The only 'crude' features that will show up for more than one or two generations are ones which help survive drastic challenges such as man. On which topic, if you think all evolutionary activity has stayed firmly in pre-history, you should contact the NHS and offer to help them with all the umpteen bacteria which have evolved resistance to everything modern chemistry can throw at them.

4
0

London gets huge Defecator Enthroned statue for World Toilet Week

Trygve
FAIL

Meanwhile, on the other side of the river...

There is a tiny little memorial no-one knows about, to a man called Joseph Bazalgette who led the construction of London's sewer system, the very first modern one, saving countless lives by eliminating cholera and other diseases.while turning the Thames back into a river only brown from mud rather than human faeces.

But it would never do to promote the achievements of a white male engineer when there's FACEBOOK available.

10
1

Amazon Kindle Fire HD 7in Android tablet review

Trygve

A 7" tablet that needs two hands to use...

Is, in my opinion, about as much use as a 10" tablet that needs two hands and a foot to use. It's so bloody inconvenient that you may as well not bother when there are better alternatives at the same price.

0
0

Nvidia heralds Steam for Linux debut with 'double-speed' drivers

Trygve
Unhappy

@Bush_rat

to be fair to the fruit loop, last time I tried upgrading a PC which had been state-of-the-art four years previously, I was forced to replace the memory, cpu, motherboard, graphics card and power supply for compatibility reasons. The hard disk was so slow and old it got repurposed as a dump drive tertiary to the new SSD and new terabyte drive, and I got a new monitor to make the most of the better graphics capability. Then I got a new nicer case to put it all in since it was only another £40.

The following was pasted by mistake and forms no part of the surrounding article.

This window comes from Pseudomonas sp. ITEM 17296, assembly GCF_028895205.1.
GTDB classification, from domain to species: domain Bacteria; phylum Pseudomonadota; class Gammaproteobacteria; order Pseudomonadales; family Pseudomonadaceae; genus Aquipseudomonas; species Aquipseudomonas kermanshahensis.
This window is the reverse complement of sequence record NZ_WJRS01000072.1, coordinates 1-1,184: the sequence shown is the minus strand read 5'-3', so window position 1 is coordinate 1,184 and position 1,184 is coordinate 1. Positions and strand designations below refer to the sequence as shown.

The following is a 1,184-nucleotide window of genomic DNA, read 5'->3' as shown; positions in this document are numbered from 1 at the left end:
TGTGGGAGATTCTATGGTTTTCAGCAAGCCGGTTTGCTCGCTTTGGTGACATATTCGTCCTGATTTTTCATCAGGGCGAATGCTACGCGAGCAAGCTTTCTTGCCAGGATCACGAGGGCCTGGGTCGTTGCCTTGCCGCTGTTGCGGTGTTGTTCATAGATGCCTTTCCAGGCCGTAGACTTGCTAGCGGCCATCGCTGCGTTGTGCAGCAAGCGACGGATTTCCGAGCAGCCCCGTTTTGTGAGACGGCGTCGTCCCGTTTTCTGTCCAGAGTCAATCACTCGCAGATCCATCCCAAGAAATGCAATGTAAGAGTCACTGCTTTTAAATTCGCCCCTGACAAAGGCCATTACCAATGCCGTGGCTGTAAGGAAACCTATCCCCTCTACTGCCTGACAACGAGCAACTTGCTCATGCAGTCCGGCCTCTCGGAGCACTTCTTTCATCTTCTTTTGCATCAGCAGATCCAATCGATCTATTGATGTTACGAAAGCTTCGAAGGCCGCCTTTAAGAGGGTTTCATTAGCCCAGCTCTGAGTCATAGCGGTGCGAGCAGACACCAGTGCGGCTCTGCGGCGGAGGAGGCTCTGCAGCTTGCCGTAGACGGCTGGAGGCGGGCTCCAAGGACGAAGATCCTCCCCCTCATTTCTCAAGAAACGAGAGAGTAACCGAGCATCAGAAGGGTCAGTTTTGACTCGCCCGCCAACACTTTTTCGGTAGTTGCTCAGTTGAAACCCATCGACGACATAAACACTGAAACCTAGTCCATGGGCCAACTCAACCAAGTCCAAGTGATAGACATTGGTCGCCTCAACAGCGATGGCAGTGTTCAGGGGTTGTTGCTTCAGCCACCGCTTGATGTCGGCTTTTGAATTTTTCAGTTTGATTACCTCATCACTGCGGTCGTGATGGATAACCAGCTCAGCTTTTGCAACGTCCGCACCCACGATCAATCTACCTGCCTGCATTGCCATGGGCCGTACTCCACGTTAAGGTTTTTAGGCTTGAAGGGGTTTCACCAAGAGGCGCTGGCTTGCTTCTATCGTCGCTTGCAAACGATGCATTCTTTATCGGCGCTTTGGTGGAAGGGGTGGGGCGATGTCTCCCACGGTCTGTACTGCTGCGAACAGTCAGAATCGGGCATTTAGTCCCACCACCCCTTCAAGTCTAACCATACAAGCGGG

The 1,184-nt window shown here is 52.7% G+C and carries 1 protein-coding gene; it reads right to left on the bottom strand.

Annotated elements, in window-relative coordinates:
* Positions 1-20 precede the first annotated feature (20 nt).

All in all I managed to re-use my power cord, network cable, DVD-RW, mouse and keyboard, plus get some more mileage out of a hard drive.

0
0

In the loop: how Halo defined a new decade of first-person shooters

Trygve

"those huge open environments"

Presumably you mean the huge open environments in the Mac/PC version which Bungie originally demoed, rather than the manky constrained walled off environments that MS launched after they had spent a year crippling the game to fit on a manky little console with a clumsy controller?

The pre-xbox Halo was one of the most ambitious and groundbreaking games ever - if they had managed to pull it off it would have been something like Battlefield2 but five years earlier and with a lot more style.

0
0

O2 roaming rates to rise by up to 140%

Trygve

Re: O2 suck

Don't worry, you're not missing anything. Over the last few months their data speed and coverage in central london have become ever more dreadful....

0
0

Even US generals have realised BlackBerries are uncool

Trygve

well, YMM obviously vary...

But my particular corporate blackberry is unable to deliver voice call quality better than a childs toy walkie-talkie and dismally fails to display internet content in a half-reliable fashion. So it's crap at anything other than email, and even at email the rubbish keyboard makes it less productive than my old black&white one with the side wheel.

Other than the battery life I think any modern android with a physical keyboard would be huge improvement.

2
1